The monastery’s establishment dates back to 1345, the time of the Second Bulgarian State and the reign of the Bulgarian King Ivan Alexander (1331-1371). Fortunately, Virgin Mary of Vitosha was saved from destruction by the Ottoman conquerors. Nevertheless, a few years later, it was abandoned by its monks. Radoslav Mavar, a Sofia boyar, was the man, who renovated and brought back to life the cloister. The beautiful frescoes in the small church of the monastery appeared at the time of reconstruction. The portraits of Radoslav Mavar, his wife and two sons carry the highest artistic value. In the 17th century, the central part of the church was decorated with new wall paintings. In 1932, a new wing was attached to the church. Today the both represent an integral whole with signs of different architectural styles.
Except for the incredible frescoes from different periods, the monastery is famous for hosting a so-called cell school during the Ottoman rule and producing the Dragalevtsi Testament. The monastery took active part in the national revolutionary activity against Turkish domination. The abbot of the monastery, Gennady, helped the national hero Vassil Levski in establishing revolutionary committees in the Sofia region. Vassil Levski hid more than once in the monastery while traveling in the country. After one of the most active members of the revolutionary organisation, Dimitar Obshti, was arrested while the Turkish authorities became aware of Gennady’s underground activities, Father Gennady escaped to Serbia in order to joint another revolutionary, Panayot Hitov. Gennady’s escape however did not put an end to the monastery’s involvement in the preparations for a national uprising, as his successor at the monastery, Father Ignatii of Rila, restored the secret revolutionary committee of Sofia and followed in the steps of Gennady.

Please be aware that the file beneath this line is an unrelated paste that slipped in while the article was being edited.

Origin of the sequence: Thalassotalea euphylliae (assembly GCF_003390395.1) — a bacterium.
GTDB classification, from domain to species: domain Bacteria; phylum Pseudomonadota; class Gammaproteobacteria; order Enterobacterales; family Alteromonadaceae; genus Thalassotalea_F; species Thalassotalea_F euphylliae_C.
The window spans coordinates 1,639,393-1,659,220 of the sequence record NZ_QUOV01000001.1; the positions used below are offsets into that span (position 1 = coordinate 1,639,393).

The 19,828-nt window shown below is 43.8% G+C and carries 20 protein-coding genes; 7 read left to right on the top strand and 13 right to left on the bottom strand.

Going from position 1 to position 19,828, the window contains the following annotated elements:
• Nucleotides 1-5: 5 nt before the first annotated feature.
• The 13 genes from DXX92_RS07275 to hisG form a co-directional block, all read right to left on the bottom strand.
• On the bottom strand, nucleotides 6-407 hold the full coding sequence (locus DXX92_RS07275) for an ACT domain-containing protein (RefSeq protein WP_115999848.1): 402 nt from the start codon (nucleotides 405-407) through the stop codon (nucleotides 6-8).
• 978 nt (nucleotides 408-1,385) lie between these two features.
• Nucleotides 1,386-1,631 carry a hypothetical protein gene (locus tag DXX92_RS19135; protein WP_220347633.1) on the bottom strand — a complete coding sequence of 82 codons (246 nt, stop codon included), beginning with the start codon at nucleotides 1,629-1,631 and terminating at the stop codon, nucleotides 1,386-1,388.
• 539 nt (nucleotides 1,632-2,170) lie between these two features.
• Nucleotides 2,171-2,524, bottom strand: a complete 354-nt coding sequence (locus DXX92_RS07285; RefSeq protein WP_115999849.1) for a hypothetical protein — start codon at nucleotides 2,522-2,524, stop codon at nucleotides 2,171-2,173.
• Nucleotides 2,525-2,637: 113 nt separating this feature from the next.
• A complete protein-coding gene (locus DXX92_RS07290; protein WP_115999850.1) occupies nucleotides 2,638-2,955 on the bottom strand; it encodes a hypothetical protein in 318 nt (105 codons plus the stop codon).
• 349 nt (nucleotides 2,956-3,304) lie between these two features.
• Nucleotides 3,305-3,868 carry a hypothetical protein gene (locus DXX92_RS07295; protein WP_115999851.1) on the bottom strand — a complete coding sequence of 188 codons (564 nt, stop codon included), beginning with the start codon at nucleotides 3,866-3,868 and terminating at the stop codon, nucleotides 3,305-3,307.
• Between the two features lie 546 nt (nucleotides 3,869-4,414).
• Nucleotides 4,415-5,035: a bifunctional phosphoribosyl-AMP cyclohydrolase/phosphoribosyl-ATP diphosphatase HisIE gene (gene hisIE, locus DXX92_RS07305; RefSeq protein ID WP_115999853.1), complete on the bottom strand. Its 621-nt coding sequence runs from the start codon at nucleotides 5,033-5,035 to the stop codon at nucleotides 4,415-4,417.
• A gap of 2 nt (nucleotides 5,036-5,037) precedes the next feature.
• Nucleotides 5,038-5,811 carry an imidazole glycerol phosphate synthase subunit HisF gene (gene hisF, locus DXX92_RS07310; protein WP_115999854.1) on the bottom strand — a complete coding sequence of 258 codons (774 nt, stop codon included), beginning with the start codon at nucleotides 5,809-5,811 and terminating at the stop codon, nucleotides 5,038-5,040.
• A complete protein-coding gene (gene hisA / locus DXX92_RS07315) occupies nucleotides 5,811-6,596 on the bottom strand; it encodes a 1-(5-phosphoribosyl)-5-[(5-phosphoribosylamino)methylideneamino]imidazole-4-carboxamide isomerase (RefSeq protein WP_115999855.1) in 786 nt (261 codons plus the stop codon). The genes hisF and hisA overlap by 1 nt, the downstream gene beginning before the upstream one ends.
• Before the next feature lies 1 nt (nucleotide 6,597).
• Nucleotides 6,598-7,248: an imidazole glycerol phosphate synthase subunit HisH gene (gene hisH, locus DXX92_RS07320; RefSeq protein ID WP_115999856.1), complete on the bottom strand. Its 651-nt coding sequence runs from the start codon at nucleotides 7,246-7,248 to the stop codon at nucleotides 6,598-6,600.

One can reach the monastery by car for about 20-30 minutes from the Sofia downtown following a good, asphalt road starting from the centre of Dragalevtsi. Unfortunately, signs showing the way to the monastery are missing, so it is advisable to ask local people from the village of Dragalevtsi for the exact direction. Alternatively, one can take the city bus to Dragalevtsi and then take about half-an-hour walk from the village down shortcut mountain paths – again, it is recommended to check the direction with fellow walkers.